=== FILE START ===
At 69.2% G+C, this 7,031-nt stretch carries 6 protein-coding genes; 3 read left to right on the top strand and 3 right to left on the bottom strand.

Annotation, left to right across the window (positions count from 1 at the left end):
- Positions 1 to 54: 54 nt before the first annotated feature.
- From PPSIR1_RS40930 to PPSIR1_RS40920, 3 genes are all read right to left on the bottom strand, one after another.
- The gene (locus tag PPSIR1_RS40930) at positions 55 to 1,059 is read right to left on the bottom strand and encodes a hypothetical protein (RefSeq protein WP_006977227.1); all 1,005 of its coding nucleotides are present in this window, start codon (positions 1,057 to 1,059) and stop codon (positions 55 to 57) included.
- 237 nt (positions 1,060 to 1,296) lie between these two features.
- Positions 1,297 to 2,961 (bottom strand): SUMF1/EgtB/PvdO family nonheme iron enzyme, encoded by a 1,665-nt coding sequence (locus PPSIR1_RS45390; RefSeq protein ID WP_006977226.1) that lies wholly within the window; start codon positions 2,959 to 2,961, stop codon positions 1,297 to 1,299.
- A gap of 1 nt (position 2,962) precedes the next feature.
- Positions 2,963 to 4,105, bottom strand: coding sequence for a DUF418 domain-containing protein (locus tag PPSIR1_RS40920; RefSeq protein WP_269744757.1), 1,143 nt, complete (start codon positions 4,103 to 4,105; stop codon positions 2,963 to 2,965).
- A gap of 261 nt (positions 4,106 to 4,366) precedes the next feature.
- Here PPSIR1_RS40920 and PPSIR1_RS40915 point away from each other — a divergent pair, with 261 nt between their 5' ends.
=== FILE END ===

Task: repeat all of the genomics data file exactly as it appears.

At 69.2% G+C, this 7,031-nt stretch carries 6 protein-coding genes; 3 read left to right on the top strand and 3 right to left on the bottom strand.

Annotation, left to right across the window (positions count from 1 at the left end):
- Positions 1 to 54: 54 nt before the first annotated feature.
- From PPSIR1_RS40930 to PPSIR1_RS40920, 3 genes are all read right to left on the bottom strand, one after another.
- The gene (locus tag PPSIR1_RS40930) at positions 55 to 1,059 is read right to left on the bottom strand and encodes a hypothetical protein (RefSeq protein WP_006977227.1); all 1,005 of its coding nucleotides are present in this window, start codon (positions 1,057 to 1,059) and stop codon (positions 55 to 57) included.
- 237 nt (positions 1,060 to 1,296) lie between these two features.
- Positions 1,297 to 2,961 (bottom strand): SUMF1/EgtB/PvdO family nonheme iron enzyme, encoded by a 1,665-nt coding sequence (locus PPSIR1_RS45390; RefSeq protein ID WP_006977226.1) that lies wholly within the window; start codon positions 2,959 to 2,961, stop codon positions 1,297 to 1,299.
- A gap of 1 nt (position 2,962) precedes the next feature.
- Positions 2,963 to 4,105, bottom strand: coding sequence for a DUF418 domain-containing protein (locus tag PPSIR1_RS40920; RefSeq protein WP_269744757.1), 1,143 nt, complete (start codon positions 4,103 to 4,105; stop codon positions 2,963 to 2,965).
- A gap of 261 nt (positions 4,106 to 4,366) precedes the next feature.
- Here PPSIR1_RS40920 and PPSIR1_RS40915 point away from each other — a divergent pair, with 261 nt between their 5' ends.